Astrophysicists want to present a groundbreaking discovery on Wednesday afternoon with the Event Horizon Telescope.
There are things in the universe that are very difficult to grasp with the human mind. That is why John Archibald Wheeler coined the term “black hole” at a meeting of experts, but this phenomenon has not yet been seen, there are only computer simulations and now for the first time: Experts expect the first recording on Wednesday afternoon (3 pm) The team from the event Horizon telescope network wants to announce a “groundbreaking result” at six press conferences around the world, and the network is set to make the world’s first direct onset of the phenomenon.
So far, the existence of black holes could be detected only by detours. What it actually is? Black holes are places of extremes. They are in the center of almost every galaxy. When enough matter is compacted in the smallest of spaces, enormous gravitational forces are created that absorb everything in the universe: matter particles as well as light. It is “swallowed” in it, which is why it is so difficult to depict the resulting black hole.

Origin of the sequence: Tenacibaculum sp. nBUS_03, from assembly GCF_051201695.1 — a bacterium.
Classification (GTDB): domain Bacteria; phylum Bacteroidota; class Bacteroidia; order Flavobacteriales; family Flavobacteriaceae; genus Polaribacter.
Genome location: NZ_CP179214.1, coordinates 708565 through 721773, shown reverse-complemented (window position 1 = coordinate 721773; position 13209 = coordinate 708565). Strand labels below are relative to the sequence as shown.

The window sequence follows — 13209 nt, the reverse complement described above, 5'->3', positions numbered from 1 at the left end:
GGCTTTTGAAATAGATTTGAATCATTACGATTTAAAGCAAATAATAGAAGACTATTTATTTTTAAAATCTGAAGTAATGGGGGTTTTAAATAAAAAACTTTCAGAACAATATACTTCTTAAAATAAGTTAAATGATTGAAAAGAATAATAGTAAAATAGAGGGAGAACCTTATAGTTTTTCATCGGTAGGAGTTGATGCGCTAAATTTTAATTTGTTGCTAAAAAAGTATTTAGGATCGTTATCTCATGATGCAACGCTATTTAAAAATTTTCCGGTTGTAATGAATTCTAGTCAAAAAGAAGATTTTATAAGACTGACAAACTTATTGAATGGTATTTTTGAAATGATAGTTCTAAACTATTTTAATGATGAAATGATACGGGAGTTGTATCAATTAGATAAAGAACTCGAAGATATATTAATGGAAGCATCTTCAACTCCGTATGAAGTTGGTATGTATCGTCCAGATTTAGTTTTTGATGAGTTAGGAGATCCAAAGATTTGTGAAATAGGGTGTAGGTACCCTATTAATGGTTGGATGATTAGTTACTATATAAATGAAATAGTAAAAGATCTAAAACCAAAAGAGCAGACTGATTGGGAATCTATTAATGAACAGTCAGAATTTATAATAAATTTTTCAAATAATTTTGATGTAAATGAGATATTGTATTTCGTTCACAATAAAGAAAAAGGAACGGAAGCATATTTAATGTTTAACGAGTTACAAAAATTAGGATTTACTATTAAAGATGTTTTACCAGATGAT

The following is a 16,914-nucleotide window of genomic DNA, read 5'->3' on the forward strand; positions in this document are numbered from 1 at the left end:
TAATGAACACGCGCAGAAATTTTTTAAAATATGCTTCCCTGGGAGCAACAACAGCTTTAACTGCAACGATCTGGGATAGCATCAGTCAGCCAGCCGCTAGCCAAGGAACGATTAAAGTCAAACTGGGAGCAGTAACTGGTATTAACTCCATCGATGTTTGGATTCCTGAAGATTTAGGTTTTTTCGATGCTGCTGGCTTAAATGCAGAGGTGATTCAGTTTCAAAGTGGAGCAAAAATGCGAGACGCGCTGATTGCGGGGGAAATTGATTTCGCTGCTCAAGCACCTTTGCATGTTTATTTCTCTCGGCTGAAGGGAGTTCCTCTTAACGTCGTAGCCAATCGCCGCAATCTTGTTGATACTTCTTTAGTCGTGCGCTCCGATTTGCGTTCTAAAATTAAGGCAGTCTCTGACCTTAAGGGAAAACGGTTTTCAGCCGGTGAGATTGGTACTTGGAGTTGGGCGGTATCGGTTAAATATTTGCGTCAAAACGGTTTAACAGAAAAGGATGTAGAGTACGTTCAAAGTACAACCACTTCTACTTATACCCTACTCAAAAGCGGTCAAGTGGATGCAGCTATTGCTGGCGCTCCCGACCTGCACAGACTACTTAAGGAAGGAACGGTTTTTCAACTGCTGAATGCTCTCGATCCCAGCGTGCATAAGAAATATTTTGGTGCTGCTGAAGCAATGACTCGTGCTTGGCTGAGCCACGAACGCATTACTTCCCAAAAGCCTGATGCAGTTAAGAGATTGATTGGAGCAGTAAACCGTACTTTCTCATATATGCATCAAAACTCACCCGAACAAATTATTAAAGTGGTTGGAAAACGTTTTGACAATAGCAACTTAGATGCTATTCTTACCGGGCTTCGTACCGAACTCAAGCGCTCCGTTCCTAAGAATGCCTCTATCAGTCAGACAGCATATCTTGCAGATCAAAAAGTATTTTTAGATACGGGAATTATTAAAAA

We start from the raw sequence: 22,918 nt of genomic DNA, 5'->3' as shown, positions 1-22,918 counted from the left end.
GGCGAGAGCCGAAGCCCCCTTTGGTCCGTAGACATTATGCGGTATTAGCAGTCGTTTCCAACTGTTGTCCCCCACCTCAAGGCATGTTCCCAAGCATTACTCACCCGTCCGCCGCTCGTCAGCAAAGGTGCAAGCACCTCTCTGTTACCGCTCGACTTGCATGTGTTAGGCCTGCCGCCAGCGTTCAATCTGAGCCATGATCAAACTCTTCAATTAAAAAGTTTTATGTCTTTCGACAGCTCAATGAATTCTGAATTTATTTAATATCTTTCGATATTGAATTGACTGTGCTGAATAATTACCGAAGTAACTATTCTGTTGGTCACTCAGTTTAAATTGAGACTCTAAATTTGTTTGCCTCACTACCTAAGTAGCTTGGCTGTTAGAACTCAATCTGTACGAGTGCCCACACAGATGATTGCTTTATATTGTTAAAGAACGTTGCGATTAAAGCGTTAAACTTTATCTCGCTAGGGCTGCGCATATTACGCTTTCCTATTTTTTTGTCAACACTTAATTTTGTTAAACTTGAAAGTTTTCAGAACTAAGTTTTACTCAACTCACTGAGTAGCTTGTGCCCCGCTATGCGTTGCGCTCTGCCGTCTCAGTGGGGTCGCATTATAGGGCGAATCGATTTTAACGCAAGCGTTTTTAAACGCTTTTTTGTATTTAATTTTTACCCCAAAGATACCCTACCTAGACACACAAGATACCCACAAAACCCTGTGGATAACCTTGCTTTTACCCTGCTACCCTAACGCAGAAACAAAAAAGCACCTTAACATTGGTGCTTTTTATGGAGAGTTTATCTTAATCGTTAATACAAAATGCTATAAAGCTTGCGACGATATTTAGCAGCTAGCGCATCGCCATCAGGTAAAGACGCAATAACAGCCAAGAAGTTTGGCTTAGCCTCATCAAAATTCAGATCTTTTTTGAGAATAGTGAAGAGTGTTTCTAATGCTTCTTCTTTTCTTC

However, the holes betray themselves over the matter they absorb. It becomes extremely hot and then shines brightly. This characteristic glow can be seen by telescopes.
Two years ago, Event Horizon astronomers focused their telescope network on two black holes, one at the center of the Milky Way. Since then they have evaluated the data. The announcement suggests that we actually shot a photo.
Albert Einstein would be astonished, his theory of relativity predicted such objects. He has never seen a black hole. Scientists have been shaking their heads since the 18th century about these phenomena. The naturalist John Mitchell called them “dark stars” in 1783. Then mathematicians set to work to describe the objects in more detail: Stephen Hawking was among the researchers, and he recognized on the basis of quantum theoretical considerations that black holes also emit radiation.
The one black hole (Sagittarius A) is located approximately 26,500 light-years from Earth and has a mass of 4.1 million solar masses. The second “model” is Messier 87 and lies in the constellation of the Virgin, which is 55 million light-years away.